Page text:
Not surprisingly (after learning about geysers above), the soda geyser works best when the soda is warm. So be sure to leave your soda bottle out at room temperature, and maybe even out in the sun for the afternoon before using it for this experiment.
Soda Geyser Experiment
This is a messy, but fun experiment to try with your kids. This experiment is fun for kids aged 1+. For kids age 1 to 3 you will need to demonstrate the experiment while your children learn and observe. Let kids aged 3+ help you, and kids aged 5+ can try to do the experiment themselves!
We are creating an eruption of soda. So, be prepared for yourself and your children to potentially get soaked in minty Diet Coke. Wear clothes that are ok to get wet (such as swim or athletic wear).
Eye protection may be helpful if you think you or your children won’t move away quick enough and they have sensitive eyes.
Also, since you will be doing this experiment outdoors, remember to wear appropriate sun protection, and also properly clean up the soda with water to prevent ants and other bugs from swarming to the reaction site.
- Diet Coke bottle (any size – we tried 2L, 1L and 24oz)
- Plastic card (like credit card, gift card, etc)
- Geyser tube (optional)
- Towels (optional, but recommended)
- Sprinkler (optional, but recommended)
- Remove the bottle cap and set the full bottle of soda on flat ground (or a table) outside in an open location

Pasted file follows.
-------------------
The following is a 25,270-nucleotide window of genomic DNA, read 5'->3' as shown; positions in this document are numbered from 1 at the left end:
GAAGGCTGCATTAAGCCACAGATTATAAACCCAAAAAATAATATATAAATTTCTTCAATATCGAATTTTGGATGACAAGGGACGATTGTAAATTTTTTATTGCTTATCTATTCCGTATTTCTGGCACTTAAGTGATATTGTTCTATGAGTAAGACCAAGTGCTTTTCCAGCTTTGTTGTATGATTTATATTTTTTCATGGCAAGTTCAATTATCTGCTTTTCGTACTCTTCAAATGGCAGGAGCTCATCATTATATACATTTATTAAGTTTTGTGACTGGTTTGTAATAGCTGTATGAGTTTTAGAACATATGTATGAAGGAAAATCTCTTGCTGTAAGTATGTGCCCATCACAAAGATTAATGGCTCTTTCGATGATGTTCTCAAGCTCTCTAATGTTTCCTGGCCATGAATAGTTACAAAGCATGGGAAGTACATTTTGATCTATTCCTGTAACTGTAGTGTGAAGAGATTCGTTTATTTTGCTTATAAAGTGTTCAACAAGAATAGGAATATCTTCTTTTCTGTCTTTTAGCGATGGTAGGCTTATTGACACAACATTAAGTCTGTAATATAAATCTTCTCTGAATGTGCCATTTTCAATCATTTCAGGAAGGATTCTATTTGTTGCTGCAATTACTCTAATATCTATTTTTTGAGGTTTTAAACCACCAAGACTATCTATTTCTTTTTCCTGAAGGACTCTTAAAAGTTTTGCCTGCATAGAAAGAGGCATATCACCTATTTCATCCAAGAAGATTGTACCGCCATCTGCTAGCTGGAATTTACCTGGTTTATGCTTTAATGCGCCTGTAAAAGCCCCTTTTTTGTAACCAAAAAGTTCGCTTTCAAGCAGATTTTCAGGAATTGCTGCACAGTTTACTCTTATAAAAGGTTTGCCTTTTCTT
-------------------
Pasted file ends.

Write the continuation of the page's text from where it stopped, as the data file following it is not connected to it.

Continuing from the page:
2. Roll the paper up to a cylinder shape (it should be the same diameter to your bottle opening)
3. Place the plastic card in between the bottle opening and the paper cylinder
Note: alternatively instead of steps 2&3, you can use a geyser tube (which is much easier!)
4. Have your child count out 7 Mentos and place them into the cylinder
5. Quickly pull the plastic card out, allowing all the mentos to fall into the soda bottle and RUN!
Repeat varying number of mentos, size of bottle, and/or type of soda and record or discuss how this changes your results (see more ideas in the What Happened section below)
Once you’re all done experimenting, turn on the sprinklers. This will help wash away the sugary soda from your yard and body. My kids love any reason to run through in the sprinklers on a hot summer day. 🙂
According to Steve Spangler, one of the first science presenters to do this experiment on YouTube, the optimum combination to achieve the largest soda geyser is 7 Mentos in a warm (75-85 deg F) Diet Coke. I believe in experimenting to prove this yourself.
Try experimenting by testing Coke, Diet Coke and Sprite, all with same number of Mentos and temperature, what difference does type of soda make? Vary the number of Mentos: use 4, 7, and 10 in the same type of soda the same temperature. What difference does number of Mentos make for the geyser height? Try varying the temperature of the soda: use one refrigerated bottle, one at room temperature, and one that had been warmed in the sun, all in the same type of soda with same number of Mentos. How does temperature affect the geyser height?
There are so many different variations that can be done on this one experiment that make it fun for kids and adults of all ages.
Steve Spangler also invented a geyser tube that allows you to do this experiment a little easier than the rolled paper and plastic card method I used. Here is the Amazon link to the Geyser Tube attachment if you’d like easier, more consistent results.
So what are you waiting for?! Go try this fun summer experiment with your kids right now!
Have you done this experiment before? How did it turn out? What do you think of my sprinkler idea – great idea or crazy? 🙂